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Is $[0,1]^\omega$, i.e. $\prod_{n=0}^\infty [0,1]$ with the product topology, a continuous image of $[0,1]$? What if $[0,1]$ is replaced by $\mathbb{R}$?

Edit: It appears that the answer is yes, and follows from the Hahn-Mazurkiewicz Theorem ( http://en.wikipedia.org/wiki/Space-filling_curve#The_Hahn.E2.80.93Mazurkiewicz_theorem ). However, I am still interested in the related question: is $\mathbb{R}^\omega$ a continuous image of $\mathbb{R}$?

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    $\begingroup$ Are cutpoints preserved by continuity alone? I don't think so; the map fromI= [0,1] to $S^1$ seems to be a counter. Otherwise, one could maybe use the fact that compact metric spaces are the continuous image of the Cantor space C , and try to make the triangle f:C-->X and f: C-->Y commute. $\endgroup$ – gary Oct 22 '11 at 4:51
  • $\begingroup$ You are right, cut points won't help, and in fact, the result is actually true (see my edit). $\endgroup$ – Iian Smythe Oct 22 '11 at 6:02
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For the first question, this case is easier than the generic Hahn-Mazurkiewicz theorem. Begin with a Peano curve, or space-filling curve, continuous $f : [0,1] \to [0,1]^2$ onto. Once we have this, we can get a space-filling curve $f_3 : [0,1] \to [0,1]^3$ by fiddling with this: if $f(t) = (u(t),v(t))$ are the components of $f$, write $$ f_3(t) = \big(u(t),u(v(t)),v(v(t))\big) . $$ Check that it is continuous and onto. Now to do $f_4 : [0,1] \to [0,1]^4$ try this: $$ f_4(t) = \big(u(t),u(v(t)),u(v(v(t))),v(v(v(t)))\big) . $$ Once you understand why these work, it is natural to go on to $f_\infty : [0,1] \to [0,1]^\infty$ by: $$ f_\infty(t) = \big(u(t),u(v(t)),u(v(v(t))),u(v(v(v(t)))),\dots\big) . $$

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  • $\begingroup$ I may be just missing something, but could you explain why that $f_3$ maps onto $[0,1]^3$? $\endgroup$ – Iian Smythe Oct 22 '11 at 14:10
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    $\begingroup$ Let $(x,y,z)$ in $[0,1]^3$. There is $p \in [0,1]$ with $u(p)=y, v(p)=z$. There is $t \in [0,1]$ with $u(t)=x, v(t)=p$. Compute $f_3(t)$. $\endgroup$ – GEdgar Oct 22 '11 at 17:39
  • $\begingroup$ The idea for $f_∞$ doesn't work since you are missing an induction base. $\endgroup$ – user87690 Jun 19 '16 at 8:56
  • $\begingroup$ I think $f_\infty$ is fine. $\endgroup$ – GEdgar Jun 20 '16 at 0:21
  • $\begingroup$ @GEdgar: I understand the proof why functions $f_n$ are onto, but I don't see why $f_∞$ should be. I can only see that the range contains a sequence with any initial segment by the property of $f_n$ and the fact that $v$ is onto. So it has dense image, and now I see that it is onto because of compactness. But in the answer it seems that it follows directly from the property of $f_n$. $\endgroup$ – user87690 Jun 26 '16 at 22:01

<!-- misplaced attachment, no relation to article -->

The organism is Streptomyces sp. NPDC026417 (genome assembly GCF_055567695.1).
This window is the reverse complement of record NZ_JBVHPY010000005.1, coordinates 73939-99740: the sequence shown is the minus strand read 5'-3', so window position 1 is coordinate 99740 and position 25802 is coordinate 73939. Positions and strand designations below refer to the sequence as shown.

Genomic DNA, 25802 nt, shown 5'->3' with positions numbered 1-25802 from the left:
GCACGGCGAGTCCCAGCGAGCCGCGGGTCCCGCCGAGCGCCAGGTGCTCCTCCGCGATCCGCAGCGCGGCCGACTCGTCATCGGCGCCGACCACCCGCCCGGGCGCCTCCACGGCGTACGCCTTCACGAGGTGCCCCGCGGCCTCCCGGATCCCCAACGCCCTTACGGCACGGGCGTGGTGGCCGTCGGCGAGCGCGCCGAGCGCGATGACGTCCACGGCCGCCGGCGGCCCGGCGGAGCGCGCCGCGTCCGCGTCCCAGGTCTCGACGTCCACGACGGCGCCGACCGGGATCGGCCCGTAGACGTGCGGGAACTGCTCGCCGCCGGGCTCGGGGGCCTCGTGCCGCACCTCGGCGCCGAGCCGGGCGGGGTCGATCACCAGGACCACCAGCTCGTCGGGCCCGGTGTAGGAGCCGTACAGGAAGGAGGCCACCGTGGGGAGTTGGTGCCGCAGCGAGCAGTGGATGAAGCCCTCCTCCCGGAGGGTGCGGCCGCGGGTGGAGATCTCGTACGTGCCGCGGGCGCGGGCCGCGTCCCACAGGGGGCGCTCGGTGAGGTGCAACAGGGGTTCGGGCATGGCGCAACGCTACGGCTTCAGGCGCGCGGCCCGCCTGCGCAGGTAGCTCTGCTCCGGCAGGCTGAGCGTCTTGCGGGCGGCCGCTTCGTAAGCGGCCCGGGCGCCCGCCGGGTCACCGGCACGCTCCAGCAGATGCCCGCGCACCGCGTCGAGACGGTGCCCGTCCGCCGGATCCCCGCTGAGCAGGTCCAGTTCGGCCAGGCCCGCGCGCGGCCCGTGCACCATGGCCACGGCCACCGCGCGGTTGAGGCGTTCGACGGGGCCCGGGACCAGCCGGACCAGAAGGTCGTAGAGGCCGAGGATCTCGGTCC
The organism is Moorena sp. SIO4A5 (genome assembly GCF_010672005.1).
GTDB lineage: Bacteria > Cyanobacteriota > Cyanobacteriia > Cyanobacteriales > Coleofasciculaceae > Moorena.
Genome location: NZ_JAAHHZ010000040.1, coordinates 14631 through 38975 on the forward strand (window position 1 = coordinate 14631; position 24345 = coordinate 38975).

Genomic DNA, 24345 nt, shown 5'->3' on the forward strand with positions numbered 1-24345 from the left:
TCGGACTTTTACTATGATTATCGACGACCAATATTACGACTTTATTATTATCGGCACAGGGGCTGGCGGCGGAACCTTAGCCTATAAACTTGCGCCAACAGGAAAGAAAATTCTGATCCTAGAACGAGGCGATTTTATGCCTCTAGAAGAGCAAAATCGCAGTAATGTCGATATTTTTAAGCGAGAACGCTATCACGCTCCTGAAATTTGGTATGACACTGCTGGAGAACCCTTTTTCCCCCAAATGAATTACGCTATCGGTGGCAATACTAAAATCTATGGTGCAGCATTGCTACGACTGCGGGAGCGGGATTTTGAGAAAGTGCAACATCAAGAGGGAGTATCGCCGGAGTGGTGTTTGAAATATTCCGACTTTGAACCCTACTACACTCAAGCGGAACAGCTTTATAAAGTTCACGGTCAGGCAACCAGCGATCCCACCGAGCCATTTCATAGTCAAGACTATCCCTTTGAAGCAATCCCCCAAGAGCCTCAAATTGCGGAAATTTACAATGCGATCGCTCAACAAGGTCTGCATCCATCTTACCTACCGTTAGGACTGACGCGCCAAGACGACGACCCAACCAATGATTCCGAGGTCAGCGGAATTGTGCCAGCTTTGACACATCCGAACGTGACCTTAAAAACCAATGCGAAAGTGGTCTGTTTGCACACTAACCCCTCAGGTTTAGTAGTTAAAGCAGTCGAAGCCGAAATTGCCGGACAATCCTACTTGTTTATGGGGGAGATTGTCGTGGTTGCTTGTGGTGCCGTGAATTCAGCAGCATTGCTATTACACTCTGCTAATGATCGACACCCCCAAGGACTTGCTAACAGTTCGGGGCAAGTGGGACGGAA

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So if I'm reading correctly you want to find out if there is a continuous (with respect product topology) surjective map $f: \mathbb{R} \rightarrow \mathbb{R}^{\omega}$?

No, there is not. Note that $\mathbb{R}$ is $\sigma$-compact, so write:

$$\mathbb{R} = \bigcup_{n \in \mathbb{N}} [-n,n]$$

Then using the fact that $f$ is surjective we get:

$$\mathbb{R}^{\omega} = \bigcup_{n \in \mathbb{N}} f([-n,n])$$

By continuity of $f$ each $D_n=f([-n,n])$ is a compact subset of $\mathbb{R}^{\omega}$. So the question boils down to whether is possible that $\mathbb{R}^{\omega}$ is $\sigma$-compact with product topology.

No, let $\pi_{n}$ be the standard projection from $\mathbb{R}^{\omega}$ onto $\mathbb{R}$, then $\pi_{n}f([-n,n])$ is a compact subset of $\mathbb{R}$ so bounded. Thus for each $n \in \mathbb{N}$ choose $x_{n} \in \mathbb{R} \setminus \pi_{n}f([-n,n])$ then $x=(x_{n})$ lies in $\mathbb{R}^{\omega}$ but not in $\bigcup_{n \in \mathbb{N}} f([-n,n])$, a contradiction.

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  • $\begingroup$ It seems a nice argument. but I did not understand the contradiction. $x_n$ does not belongs to $\pi_n f([-n,n])$ but it could be an element of $\pi_n f([-k(n),k(n)])$ for some big $k(n)$. So if this happens we don't get the contradiction. can you manage to include this analysis in your argument ? Or it is there and I did not saw it ? $\endgroup$ – Leandro Oct 22 '11 at 7:13
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    $\begingroup$ @Leandro: It doesn’t matter: the contradiction is still there. Here are a few more details. For $n\in\omega$ let $K_n=f[[-n,n]]$; $\pi_n[K_n]$ is compact, so we pick $x_n\in\mathbb{R}\setminus \pi_n[K_n]\ne\varnothing$. Let $x=\langle x_k:k\in\omega\rangle\in\mathbb{R}^\omega$. For each $n\in\omega$ we have $\pi_n(x)=x_n\notin\pi_n[K_n]$, so $x\notin K_n$. Hence $x\notin\bigcup_nK_n=\mathbb{R}^\omega$, a contradiction. It’s a kind of diagonal argument: we use the $n$-th coordinate of $x$ to avoid $K_n$. $\endgroup$ – Brian M. Scott Oct 22 '11 at 7:47
  • $\begingroup$ @BrianM.Scott thanks for post this. In fact, the answer's idea it is correct but this argument let more precise how to get the contradiction $\endgroup$ – Leandro Oct 22 '11 at 8:31
  • $\begingroup$ Thanks, this definitely does the trick. $\endgroup$ – Iian Smythe Oct 22 '11 at 14:07

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